I have in mind the date of 2015 for the central American agreement, so I concur with the noble Baroness that it would be more helpful if the agreements came before us on a speedier basis. I want to say something to government at large on upcoming bilateral agreements. I know that the Security Minister will address certain issues in the coming months and years. He mentioned a period of 90 days for bilateral agreements to go through before coming to Parliament for ratification. We would all welcome that.
My Lords, I thank the noble Viscount, Lord Waverley, for his intervention. I had 2012 in mind for when the agreement was first signed. I start by saying that we very much welcome any arrangements that allow for the further integration of Latin American countries into the global economy and that encourage improvements in human rights, democracy, good governance and regional and political relations. All those aspects are very welcome.
As the noble Viscount said, since 2012 some countries have not moved in a particularly positive direction, which is extremely worrying. The noble Viscount mentioned Nicaragua, where we have seen further unrest and the deaths of around 300 people. It is important that the international community takes the initiative. The Opposition welcome the fact that the United Nations is now on the ground and able to make a full and proper assessment of the problems there. We do not support calls from some parts of the US Administration that seek a non-democratic change of government. I know that the Minister has responded to all the questions on this subject, but I hope that she can assure the House that we will remain committed to United Nations action in this regard rather than any unilateral action that may be considered by the US Administration.
I share the comments made by the noble Baroness, Lady Ludford, in relation to issues such as the increase in gender violence in some countries, which I hope the Minister will respond to. I also reiterate the concerns of the noble Baroness about the human rights of central American migrants. In particular, the agreement contains a commitment to ensuring effective employment protection and promotion of human rights for all migrants. How does that compare with the US Administration’s record on the human rights of central American migrants?
I also want to pick up the point about Cuba. Progress is being made on integrating Cuba into the global economy and its positive impact. Of course, we remain concerned about its human rights record—particularly, from my personal viewpoint, its attitude to LGBT rights. I do, however, accept that engagement has resulted, and will result, in progress. Again, this agreement was signed some time ago, and we now have a new US Administration who have decided to reinstate restrictions on Americans travelling to and having business dealings with Cuba—another possible policy rift between the EU and the US Administration.
I ask the Minister: what is our response to these potential rifts over the policy that we have worked with and supported within the EU? How will they impact our foreign and security policy post Brexit, particularly with regard to the US Administration? This relates to my original question about the Government’s assessment of future foreign and security policy. It is not so much about how it affects our attitude to bilateral relationships—we can certainly have those, and I welcome the commitments that the noble Baroness has made on ensuring that we maintain our strong relationships with old allies—but about the consequence of our not influencing EU policy, and the impact of a possible divergence of policy in the future. That is the sort of assessment we would like to hear about.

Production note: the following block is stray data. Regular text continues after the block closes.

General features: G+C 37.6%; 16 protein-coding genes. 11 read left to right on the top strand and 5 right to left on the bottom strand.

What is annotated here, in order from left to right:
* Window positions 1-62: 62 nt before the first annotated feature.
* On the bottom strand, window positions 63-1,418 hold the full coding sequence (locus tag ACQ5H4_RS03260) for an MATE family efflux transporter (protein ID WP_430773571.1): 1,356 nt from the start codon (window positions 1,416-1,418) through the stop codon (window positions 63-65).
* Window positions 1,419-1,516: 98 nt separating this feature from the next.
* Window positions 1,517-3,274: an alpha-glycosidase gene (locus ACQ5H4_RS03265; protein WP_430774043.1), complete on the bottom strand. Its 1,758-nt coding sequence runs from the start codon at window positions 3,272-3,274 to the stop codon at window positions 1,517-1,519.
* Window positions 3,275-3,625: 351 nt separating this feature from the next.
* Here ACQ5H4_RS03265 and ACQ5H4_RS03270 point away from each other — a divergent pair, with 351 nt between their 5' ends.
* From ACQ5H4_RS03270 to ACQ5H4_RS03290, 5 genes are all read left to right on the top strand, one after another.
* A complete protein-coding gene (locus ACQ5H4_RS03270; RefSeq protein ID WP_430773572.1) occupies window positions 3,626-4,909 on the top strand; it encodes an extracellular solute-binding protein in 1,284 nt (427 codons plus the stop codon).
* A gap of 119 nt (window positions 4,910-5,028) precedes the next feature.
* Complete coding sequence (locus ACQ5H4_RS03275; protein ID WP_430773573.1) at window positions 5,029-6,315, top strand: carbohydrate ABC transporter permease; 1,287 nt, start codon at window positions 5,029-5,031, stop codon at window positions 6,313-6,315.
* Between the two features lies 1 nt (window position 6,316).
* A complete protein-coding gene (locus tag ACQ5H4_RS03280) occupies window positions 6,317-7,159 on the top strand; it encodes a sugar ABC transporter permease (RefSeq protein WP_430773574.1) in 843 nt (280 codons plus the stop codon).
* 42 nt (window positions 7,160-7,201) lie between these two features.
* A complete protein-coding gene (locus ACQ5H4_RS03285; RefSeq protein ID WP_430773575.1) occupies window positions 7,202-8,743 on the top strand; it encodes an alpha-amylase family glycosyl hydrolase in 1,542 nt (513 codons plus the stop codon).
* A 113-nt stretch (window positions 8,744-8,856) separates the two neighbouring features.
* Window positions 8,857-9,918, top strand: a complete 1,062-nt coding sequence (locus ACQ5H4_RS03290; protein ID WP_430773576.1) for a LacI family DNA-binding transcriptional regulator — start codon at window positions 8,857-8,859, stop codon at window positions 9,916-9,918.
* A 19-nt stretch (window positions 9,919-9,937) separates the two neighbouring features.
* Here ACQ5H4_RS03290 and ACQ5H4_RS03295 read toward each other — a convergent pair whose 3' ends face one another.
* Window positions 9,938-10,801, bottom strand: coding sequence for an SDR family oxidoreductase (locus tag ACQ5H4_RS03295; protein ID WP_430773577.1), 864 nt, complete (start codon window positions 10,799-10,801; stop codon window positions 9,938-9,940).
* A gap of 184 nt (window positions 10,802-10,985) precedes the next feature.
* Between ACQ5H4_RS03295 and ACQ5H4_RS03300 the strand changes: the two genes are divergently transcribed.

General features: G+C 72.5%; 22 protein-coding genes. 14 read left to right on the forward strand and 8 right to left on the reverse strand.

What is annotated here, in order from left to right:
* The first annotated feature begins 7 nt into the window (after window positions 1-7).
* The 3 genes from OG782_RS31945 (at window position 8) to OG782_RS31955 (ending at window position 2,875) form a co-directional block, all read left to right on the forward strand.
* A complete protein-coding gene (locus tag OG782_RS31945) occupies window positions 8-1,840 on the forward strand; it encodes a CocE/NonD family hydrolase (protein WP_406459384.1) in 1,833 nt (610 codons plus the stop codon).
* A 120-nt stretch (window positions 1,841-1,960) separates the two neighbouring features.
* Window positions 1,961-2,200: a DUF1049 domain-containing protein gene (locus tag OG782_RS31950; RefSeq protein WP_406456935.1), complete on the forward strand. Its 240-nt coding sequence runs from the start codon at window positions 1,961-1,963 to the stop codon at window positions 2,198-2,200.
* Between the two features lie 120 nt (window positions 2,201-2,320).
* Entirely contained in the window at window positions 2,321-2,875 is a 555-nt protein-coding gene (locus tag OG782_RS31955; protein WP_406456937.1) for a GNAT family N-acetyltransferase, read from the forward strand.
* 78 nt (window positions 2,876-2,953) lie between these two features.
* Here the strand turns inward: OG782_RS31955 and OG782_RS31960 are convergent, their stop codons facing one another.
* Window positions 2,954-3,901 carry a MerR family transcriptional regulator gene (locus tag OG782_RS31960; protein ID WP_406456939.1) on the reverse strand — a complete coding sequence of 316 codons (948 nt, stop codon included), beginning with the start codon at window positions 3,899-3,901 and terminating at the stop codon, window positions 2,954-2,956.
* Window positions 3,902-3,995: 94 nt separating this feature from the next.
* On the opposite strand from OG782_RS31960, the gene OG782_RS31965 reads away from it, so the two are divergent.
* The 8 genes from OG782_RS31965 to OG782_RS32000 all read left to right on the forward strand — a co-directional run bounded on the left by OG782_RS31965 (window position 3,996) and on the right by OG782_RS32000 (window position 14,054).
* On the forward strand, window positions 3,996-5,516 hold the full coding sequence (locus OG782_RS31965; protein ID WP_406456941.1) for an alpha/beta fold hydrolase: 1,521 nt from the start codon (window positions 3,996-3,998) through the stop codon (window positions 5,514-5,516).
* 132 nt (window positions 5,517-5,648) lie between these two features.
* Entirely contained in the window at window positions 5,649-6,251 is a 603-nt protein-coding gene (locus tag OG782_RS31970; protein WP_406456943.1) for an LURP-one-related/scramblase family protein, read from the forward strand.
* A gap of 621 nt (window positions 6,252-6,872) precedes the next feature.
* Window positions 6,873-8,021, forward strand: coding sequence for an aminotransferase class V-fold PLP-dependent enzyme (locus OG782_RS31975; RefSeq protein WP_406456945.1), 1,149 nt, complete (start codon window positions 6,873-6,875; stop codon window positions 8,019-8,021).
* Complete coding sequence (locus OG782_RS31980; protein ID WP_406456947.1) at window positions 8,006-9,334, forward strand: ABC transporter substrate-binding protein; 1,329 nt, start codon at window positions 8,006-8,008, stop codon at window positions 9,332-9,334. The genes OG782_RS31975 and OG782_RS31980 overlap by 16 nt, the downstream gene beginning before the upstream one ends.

I respect the Minister’s ability to respond to questions, but doubt her ability or willingness to answer that specific question. It is, however, a matter which all opposition parties, certainly in this House, will be pressing the Government to address over the coming months. It is vital for our security. We are close neighbours of the European countries and—as the Government have repeatedly said—whether in or out of the EU we need to make sure that we have the strongest possible relationship with them.
I had a couple of other points, but I think that the noble Viscount, Lord Waverley, and the noble Baroness, Lady Ludford, have addressed them, so I look forward to the Minister’s response.
My Lords, I once again thank the noble Baroness, Lady Ludford, the noble Viscount, Lord Waverley, and the noble Lord, Lord Collins, for their contributions. A number of important points arose and I will deal with them as best I can.
The noble Viscount, Lord Waverley, raised the legitimate question of what the EU-Central America association agreement does. It is a perfectly proper question. The agreement is intended to strengthen relations between the EU and its member states and central America, by promoting political dialogue and co-operation in areas of common interest, including climate change and the environment, counter-narcotics, counterterrorism, human rights and migration. It also makes extensive provision for future trade relations. The noble Viscount did the discussion a service, because his question made it clear that beneath these agreements —and which may at first look less than visible—there are some very strong subliminal factors that can only make a contribution.
That leads me to the next important point raised by the noble Viscount: regional issues. Where is all this in relation to central America? I would suggest that these orders are a positive contribution. He will understand that respect for democratic principles and fundamental human rights is an essential element of the agreement. A significant number of central American countries are now prepared to sign up to that, which is extremely positive and encouraging, and I am sure that others will look and want to follow by example.
Of course, these agreements contain clauses giving prominence to upholding human rights. This issue was raised by the noble Baroness, Lady Ludford, and the noble Lord, Lord Collins. They also introduce measures to tackle poverty and inequality, strengthen civil society and consolidate democracy. We believe that the political dialogue established by the agreement will be an effective forum for the promotion of human rights in the region.